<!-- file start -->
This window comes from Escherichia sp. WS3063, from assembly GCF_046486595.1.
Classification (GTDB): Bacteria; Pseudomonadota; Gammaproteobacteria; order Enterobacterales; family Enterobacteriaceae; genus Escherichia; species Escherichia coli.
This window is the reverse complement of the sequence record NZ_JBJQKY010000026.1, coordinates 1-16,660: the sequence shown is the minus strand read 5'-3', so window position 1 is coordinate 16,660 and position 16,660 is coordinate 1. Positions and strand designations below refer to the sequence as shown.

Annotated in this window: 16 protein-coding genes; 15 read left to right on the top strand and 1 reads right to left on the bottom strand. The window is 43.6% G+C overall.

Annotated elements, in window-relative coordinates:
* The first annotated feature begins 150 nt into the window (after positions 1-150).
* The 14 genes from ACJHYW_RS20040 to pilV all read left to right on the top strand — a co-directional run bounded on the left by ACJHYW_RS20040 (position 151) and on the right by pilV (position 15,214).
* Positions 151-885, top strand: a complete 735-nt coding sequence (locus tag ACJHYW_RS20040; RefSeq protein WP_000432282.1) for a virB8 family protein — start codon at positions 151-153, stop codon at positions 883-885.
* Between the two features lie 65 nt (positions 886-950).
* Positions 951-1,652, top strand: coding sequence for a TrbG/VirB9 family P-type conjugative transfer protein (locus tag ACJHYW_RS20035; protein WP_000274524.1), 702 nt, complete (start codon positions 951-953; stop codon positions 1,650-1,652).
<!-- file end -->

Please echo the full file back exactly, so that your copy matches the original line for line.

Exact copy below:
This window comes from Escherichia sp. WS3063, from assembly GCF_046486595.1.
Classification (GTDB): Bacteria; Pseudomonadota; Gammaproteobacteria; order Enterobacterales; family Enterobacteriaceae; genus Escherichia; species Escherichia coli.
This window is the reverse complement of the sequence record NZ_JBJQKY010000026.1, coordinates 1-16,660: the sequence shown is the minus strand read 5'-3', so window position 1 is coordinate 16,660 and position 16,660 is coordinate 1. Positions and strand designations below refer to the sequence as shown.

Annotated in this window: 16 protein-coding genes; 15 read left to right on the top strand and 1 reads right to left on the bottom strand. The window is 43.6% G+C overall.

Annotated elements, in window-relative coordinates:
* The first annotated feature begins 150 nt into the window (after positions 1-150).
* The 14 genes from ACJHYW_RS20040 to pilV all read left to right on the top strand — a co-directional run bounded on the left by ACJHYW_RS20040 (position 151) and on the right by pilV (position 15,214).
* Positions 151-885, top strand: a complete 735-nt coding sequence (locus tag ACJHYW_RS20040; RefSeq protein WP_000432282.1) for a virB8 family protein — start codon at positions 151-153, stop codon at positions 883-885.
* Between the two features lie 65 nt (positions 886-950).
* Positions 951-1,652, top strand: coding sequence for a TrbG/VirB9 family P-type conjugative transfer protein (locus tag ACJHYW_RS20035; protein WP_000274524.1), 702 nt, complete (start codon positions 951-953; stop codon positions 1,650-1,652).